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Date:   Wed, 21 Dec 2022 09:28:16 +0200
From:   Tudor Ambarus <>
To:     Willem de Bruijn <>,
Subject: Re: kernel BUG in __skb_gso_segment


I added Greg KH to the thread, maybe he can shed some light on whether
new support can be marked as fixes and backported to stable. The rules
on what kind of patches are accepted into the -stable tree don't mention
new support:

On 20.12.2022 20:27, Willem de Bruijn wrote:
> On Tue, Dec 20, 2022 at 8:21 AM Tudor Ambarus <> wrote:
>> Hi,
>> There's a bug [1] reported by syzkaller in linux-5.15.y that I'd like
>> to squash. The commit in stable that introduces the bug is:
>> b99c71f90978 net: skip virtio_net_hdr_set_proto if protocol already set
>> The upstream commit for this is:
>> 1ed1d592113959f00cc552c3b9f47ca2d157768f
>> I discovered that in mainline this bug was squashed by the following
>> commits:
>> e9d3f80935b6 ("net/af_packet: make sure to pull mac header")
>> dfed913e8b55 ("net/af_packet: add VLAN support for AF_PACKET SOCK_RAW GSO")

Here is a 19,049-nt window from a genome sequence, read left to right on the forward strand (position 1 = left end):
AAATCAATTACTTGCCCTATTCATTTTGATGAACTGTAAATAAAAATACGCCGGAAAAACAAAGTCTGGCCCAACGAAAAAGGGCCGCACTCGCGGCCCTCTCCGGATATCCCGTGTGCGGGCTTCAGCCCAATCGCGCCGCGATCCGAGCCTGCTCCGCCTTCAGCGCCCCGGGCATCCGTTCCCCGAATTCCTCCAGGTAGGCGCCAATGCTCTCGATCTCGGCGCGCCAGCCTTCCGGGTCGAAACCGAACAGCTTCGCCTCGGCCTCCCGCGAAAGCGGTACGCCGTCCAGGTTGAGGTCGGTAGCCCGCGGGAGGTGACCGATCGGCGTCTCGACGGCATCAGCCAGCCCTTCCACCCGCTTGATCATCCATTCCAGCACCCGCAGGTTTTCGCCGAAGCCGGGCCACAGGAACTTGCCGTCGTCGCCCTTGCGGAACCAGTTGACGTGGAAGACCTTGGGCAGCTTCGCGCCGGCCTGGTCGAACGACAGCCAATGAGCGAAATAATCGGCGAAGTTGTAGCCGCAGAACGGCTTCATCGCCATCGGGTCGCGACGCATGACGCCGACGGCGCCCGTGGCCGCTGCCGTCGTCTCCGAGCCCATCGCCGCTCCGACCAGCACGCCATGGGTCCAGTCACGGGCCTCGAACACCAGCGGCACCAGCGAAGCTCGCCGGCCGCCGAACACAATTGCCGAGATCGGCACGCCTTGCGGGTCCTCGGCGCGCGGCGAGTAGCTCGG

>> I'm seeking for some guidance on how to fix linux-5.15.y. From what I
>> understand, the bug in stable is triggered because we end up with a
>> header offset of 18, that eventually triggers the GSO crash in
>> __skb_pull. If I revert the commit in culprit from linux-5.15.y, we'll
>> end up with a header offset of 14, the bug is not hit and the packet is
>> dropped at validate_xmit_skb() time. I'm wondering if reverting it is
>> the right thing to do, as the commit is marked as a fix. Backporting the
>> 2 commits from mainline is not an option as they introduce new support.
>> Would such a patch be better than reverting the offending commit?
> If both patches can be backported without conflicts, in this case I
> think that is the preferred solution.

I confirm both patches can be backported without conflicts.

> If the fix were obvious that would be an option. But the history for
> this code indicates that it isn't. It has a history of fixes for edge
> cases.
> Backporting the two avoids a fork that would make backporting
> additional fixes harder. The first of the two is technically not a

I agree that a fork would make backporting additional fixes harder.
I'm no networking guy, but I can debug further to understand whether the
patch that I proposed or other would make sense for both mainline and
stable kernels. We'll avoid the fork this way.

> fix, but evidently together they are for this case. And the additional
> logic and risk backported seems manageable.

It is, indeed.

> Admittedly that is subjective. I can help take a closer look at a
> custom fix if consensus is that is preferable.

Thanks. Let's wait for others to comment so that we have an agreement.


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